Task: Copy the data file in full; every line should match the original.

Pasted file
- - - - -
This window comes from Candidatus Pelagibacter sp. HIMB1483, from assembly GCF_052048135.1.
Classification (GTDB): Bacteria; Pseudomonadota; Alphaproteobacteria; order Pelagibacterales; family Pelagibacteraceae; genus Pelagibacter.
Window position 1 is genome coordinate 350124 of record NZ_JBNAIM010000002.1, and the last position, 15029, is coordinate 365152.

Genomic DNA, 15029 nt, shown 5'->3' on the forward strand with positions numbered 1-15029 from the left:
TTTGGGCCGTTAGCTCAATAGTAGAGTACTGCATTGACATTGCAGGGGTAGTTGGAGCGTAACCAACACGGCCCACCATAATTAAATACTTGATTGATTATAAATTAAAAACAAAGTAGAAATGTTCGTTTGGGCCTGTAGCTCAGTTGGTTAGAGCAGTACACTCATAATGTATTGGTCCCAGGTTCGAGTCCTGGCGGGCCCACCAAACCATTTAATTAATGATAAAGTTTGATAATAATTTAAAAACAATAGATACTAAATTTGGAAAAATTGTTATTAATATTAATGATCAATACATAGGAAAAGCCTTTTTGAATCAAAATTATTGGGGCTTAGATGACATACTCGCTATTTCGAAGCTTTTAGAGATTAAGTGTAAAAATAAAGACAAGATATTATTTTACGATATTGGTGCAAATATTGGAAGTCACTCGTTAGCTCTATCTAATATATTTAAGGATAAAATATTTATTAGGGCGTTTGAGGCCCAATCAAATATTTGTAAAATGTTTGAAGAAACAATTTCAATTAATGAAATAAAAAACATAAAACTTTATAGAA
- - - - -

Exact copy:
This window comes from Candidatus Pelagibacter sp. HIMB1483, from assembly GCF_052048135.1.
Classification (GTDB): Bacteria; Pseudomonadota; Alphaproteobacteria; order Pelagibacterales; family Pelagibacteraceae; genus Pelagibacter.
Window position 1 is genome coordinate 350124 of record NZ_JBNAIM010000002.1, and the last position, 15029, is coordinate 365152.

Genomic DNA, 15029 nt, shown 5'->3' on the forward strand with positions numbered 1-15029 from the left:
TTTGGGCCGTTAGCTCAATAGTAGAGTACTGCATTGACATTGCAGGGGTAGTTGGAGCGTAACCAACACGGCCCACCATAATTAAATACTTGATTGATTATAAATTAAAAACAAAGTAGAAATGTTCGTTTGGGCCTGTAGCTCAGTTGGTTAGAGCAGTACACTCATAATGTATTGGTCCCAGGTTCGAGTCCTGGCGGGCCCACCAAACCATTTAATTAATGATAAAGTTTGATAATAATTTAAAAACAATAGATACTAAATTTGGAAAAATTGTTATTAATATTAATGATCAATACATAGGAAAAGCCTTTTTGAATCAAAATTATTGGGGCTTAGATGACATACTCGCTATTTCGAAGCTTTTAGAGATTAAGTGTAAAAATAAAGACAAGATATTATTTTACGATATTGGTGCAAATATTGGAAGTCACTCGTTAGCTCTATCTAATATATTTAAGGATAAAATATTTATTAGGGCGTTTGAGGCCCAATCAAATATTTGTAAAATGTTTGAAGAAACAATTTCAATTAATGAAATAAAAAACATAAAACTTTATAGAA